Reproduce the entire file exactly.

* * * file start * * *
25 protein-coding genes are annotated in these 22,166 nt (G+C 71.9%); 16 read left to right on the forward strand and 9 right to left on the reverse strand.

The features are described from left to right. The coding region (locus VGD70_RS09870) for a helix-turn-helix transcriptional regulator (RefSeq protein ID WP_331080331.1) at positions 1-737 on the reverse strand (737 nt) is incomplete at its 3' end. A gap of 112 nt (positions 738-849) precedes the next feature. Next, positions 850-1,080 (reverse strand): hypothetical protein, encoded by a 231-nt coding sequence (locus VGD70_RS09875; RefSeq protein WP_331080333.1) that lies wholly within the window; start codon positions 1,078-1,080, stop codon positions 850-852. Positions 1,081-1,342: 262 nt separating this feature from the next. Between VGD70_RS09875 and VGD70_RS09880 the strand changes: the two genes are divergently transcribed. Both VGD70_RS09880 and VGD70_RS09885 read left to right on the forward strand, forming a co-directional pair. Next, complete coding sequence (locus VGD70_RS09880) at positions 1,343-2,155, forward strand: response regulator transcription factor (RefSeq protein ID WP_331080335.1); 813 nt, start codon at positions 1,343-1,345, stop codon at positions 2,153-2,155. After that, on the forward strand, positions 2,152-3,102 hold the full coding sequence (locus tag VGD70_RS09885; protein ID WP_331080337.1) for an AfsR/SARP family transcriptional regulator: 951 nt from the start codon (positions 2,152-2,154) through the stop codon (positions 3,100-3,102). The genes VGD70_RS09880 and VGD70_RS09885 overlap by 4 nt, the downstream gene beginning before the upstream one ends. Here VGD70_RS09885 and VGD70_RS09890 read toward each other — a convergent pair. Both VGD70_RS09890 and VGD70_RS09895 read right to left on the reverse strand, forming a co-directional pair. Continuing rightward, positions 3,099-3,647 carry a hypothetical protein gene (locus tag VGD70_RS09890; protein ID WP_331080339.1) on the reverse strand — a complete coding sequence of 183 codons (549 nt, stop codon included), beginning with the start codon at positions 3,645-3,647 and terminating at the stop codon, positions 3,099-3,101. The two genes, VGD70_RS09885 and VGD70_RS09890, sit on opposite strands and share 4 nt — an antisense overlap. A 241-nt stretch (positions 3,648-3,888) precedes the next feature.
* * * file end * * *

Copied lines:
25 protein-coding genes are annotated in these 22,166 nt (G+C 71.9%); 16 read left to right on the forward strand and 9 right to left on the reverse strand.

The features are described from left to right. The coding region (locus VGD70_RS09870) for a helix-turn-helix transcriptional regulator (RefSeq protein ID WP_331080331.1) at positions 1-737 on the reverse strand (737 nt) is incomplete at its 3' end. A gap of 112 nt (positions 738-849) precedes the next feature. Next, positions 850-1,080 (reverse strand): hypothetical protein, encoded by a 231-nt coding sequence (locus VGD70_RS09875; RefSeq protein WP_331080333.1) that lies wholly within the window; start codon positions 1,078-1,080, stop codon positions 850-852. Positions 1,081-1,342: 262 nt separating this feature from the next. Between VGD70_RS09875 and VGD70_RS09880 the strand changes: the two genes are divergently transcribed. Both VGD70_RS09880 and VGD70_RS09885 read left to right on the forward strand, forming a co-directional pair. Next, complete coding sequence (locus VGD70_RS09880) at positions 1,343-2,155, forward strand: response regulator transcription factor (RefSeq protein ID WP_331080335.1); 813 nt, start codon at positions 1,343-1,345, stop codon at positions 2,153-2,155. After that, on the forward strand, positions 2,152-3,102 hold the full coding sequence (locus tag VGD70_RS09885; protein ID WP_331080337.1) for an AfsR/SARP family transcriptional regulator: 951 nt from the start codon (positions 2,152-2,154) through the stop codon (positions 3,100-3,102). The genes VGD70_RS09880 and VGD70_RS09885 overlap by 4 nt, the downstream gene beginning before the upstream one ends. Here VGD70_RS09885 and VGD70_RS09890 read toward each other — a convergent pair. Both VGD70_RS09890 and VGD70_RS09895 read right to left on the reverse strand, forming a co-directional pair. Continuing rightward, positions 3,099-3,647 carry a hypothetical protein gene (locus tag VGD70_RS09890; protein ID WP_331080339.1) on the reverse strand — a complete coding sequence of 183 codons (549 nt, stop codon included), beginning with the start codon at positions 3,645-3,647 and terminating at the stop codon, positions 3,099-3,101. The two genes, VGD70_RS09885 and VGD70_RS09890, sit on opposite strands and share 4 nt — an antisense overlap. A 241-nt stretch (positions 3,648-3,888) precedes the next feature.